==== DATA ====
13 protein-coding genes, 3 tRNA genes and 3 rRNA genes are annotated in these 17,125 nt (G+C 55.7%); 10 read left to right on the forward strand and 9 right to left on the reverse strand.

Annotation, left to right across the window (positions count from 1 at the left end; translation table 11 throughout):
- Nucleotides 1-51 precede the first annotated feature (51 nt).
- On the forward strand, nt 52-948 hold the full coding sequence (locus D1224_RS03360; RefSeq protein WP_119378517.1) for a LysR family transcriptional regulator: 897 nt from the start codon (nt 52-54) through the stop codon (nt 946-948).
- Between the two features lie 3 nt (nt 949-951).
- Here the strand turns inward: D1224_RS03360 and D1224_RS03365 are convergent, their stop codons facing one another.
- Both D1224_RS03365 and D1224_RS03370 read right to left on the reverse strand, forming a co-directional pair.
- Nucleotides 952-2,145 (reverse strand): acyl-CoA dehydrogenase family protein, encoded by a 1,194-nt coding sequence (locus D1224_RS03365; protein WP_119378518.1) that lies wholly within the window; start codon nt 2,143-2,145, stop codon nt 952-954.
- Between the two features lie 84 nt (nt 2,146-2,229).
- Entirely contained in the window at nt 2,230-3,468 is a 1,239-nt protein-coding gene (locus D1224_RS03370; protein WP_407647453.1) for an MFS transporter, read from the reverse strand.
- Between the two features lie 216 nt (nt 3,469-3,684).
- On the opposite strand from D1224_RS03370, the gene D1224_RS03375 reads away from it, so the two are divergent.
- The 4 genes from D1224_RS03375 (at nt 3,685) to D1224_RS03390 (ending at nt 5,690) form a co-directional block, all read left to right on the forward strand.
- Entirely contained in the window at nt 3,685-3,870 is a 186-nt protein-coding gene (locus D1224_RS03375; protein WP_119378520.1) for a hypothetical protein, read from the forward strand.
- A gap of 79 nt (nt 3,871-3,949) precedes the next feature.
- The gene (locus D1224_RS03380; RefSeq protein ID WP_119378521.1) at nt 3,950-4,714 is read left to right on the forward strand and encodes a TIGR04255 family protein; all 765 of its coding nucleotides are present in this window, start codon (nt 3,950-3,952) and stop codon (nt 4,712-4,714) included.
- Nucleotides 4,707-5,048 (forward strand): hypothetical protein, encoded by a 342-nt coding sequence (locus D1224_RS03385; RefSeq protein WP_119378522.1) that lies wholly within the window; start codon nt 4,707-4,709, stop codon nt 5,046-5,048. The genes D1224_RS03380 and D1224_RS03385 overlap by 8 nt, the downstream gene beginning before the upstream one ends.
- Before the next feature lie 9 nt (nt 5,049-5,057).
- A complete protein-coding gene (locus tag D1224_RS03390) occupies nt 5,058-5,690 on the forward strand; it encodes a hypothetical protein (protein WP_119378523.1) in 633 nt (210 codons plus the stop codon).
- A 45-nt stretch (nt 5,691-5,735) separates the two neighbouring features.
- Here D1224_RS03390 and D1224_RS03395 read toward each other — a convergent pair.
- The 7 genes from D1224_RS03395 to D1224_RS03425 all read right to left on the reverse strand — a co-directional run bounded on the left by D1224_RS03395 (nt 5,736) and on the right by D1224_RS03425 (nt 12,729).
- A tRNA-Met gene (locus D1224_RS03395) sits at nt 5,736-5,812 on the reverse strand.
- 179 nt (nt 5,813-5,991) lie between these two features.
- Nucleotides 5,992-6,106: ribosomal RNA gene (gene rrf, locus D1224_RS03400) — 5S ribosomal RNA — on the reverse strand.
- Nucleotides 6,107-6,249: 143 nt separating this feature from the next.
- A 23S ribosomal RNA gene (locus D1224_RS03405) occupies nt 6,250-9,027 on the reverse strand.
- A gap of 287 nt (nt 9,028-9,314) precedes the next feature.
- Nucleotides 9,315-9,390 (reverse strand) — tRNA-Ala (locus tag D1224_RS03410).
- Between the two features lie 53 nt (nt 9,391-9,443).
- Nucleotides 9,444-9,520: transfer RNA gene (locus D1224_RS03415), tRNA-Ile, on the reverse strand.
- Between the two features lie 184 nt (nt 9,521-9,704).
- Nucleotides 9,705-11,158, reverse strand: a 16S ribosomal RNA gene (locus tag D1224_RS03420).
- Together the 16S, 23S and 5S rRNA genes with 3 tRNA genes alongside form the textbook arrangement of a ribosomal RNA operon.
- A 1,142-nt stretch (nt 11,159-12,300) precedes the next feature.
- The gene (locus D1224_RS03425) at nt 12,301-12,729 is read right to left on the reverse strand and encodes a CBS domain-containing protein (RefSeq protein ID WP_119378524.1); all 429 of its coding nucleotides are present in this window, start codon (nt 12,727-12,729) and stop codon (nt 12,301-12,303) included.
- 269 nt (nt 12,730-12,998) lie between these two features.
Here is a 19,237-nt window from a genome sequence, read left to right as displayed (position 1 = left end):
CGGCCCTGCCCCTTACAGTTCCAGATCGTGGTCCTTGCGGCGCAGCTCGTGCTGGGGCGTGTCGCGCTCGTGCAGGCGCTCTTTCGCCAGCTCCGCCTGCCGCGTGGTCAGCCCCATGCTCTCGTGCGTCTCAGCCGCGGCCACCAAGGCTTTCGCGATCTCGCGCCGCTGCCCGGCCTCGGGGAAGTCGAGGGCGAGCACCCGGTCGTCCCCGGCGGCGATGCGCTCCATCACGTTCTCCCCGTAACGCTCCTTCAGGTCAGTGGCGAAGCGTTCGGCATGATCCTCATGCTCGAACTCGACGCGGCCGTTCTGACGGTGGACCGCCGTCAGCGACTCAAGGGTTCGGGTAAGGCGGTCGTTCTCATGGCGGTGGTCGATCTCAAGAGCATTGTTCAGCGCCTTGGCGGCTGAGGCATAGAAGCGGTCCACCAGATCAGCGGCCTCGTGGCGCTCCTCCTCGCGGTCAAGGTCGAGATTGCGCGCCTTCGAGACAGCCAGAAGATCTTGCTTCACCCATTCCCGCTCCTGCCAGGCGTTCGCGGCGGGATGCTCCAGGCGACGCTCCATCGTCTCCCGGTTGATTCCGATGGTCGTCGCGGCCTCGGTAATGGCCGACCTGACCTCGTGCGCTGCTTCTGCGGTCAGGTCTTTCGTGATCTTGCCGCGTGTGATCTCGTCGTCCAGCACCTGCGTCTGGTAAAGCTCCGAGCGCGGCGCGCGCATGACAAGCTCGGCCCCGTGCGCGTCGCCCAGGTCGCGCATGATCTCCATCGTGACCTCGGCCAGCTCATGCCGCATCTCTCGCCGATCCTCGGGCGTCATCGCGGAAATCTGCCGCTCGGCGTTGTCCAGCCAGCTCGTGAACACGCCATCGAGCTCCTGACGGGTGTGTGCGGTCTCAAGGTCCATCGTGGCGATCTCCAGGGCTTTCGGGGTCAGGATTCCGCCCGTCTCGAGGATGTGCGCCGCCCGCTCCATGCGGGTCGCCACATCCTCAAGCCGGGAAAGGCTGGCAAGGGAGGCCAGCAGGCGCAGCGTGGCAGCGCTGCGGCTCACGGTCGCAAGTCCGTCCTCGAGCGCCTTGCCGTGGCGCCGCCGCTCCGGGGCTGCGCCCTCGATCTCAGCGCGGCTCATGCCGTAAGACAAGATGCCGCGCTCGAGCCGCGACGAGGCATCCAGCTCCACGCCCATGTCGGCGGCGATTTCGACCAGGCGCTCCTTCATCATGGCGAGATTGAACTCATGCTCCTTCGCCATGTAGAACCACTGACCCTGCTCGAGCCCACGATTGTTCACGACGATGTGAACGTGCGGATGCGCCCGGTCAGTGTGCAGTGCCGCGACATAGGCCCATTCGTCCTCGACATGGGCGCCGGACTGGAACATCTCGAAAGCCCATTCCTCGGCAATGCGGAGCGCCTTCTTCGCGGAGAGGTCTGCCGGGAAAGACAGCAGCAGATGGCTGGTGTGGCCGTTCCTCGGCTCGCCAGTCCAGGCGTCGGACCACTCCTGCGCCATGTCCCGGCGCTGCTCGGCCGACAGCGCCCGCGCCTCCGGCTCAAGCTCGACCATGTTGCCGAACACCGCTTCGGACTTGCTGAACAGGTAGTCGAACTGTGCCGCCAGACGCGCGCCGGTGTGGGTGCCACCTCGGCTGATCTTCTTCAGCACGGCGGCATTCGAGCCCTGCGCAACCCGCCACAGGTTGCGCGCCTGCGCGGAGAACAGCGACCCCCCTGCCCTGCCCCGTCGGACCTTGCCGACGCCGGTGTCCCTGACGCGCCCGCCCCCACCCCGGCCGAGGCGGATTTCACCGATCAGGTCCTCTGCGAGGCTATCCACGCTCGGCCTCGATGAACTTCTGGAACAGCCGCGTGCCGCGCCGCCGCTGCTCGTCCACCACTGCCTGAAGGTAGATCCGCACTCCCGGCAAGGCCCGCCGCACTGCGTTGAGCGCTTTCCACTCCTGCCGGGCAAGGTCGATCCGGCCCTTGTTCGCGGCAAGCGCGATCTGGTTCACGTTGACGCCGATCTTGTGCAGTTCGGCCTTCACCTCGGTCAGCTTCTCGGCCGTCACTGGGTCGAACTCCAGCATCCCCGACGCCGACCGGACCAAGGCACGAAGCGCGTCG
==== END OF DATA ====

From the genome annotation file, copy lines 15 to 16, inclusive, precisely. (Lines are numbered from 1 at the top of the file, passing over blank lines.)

- A gap of 79 nt (nt 3,871-3,949) precedes the next feature.
- The gene (locus D1224_RS03380; RefSeq protein ID WP_119378521.1) at nt 3,950-4,714 is read left to right on the forward strand and encodes a TIGR04255 family protein; all 765 of its coding nucleotides are present in this window, start codon (nt 3,950-3,952) and stop codon (nt 4,712-4,714) included.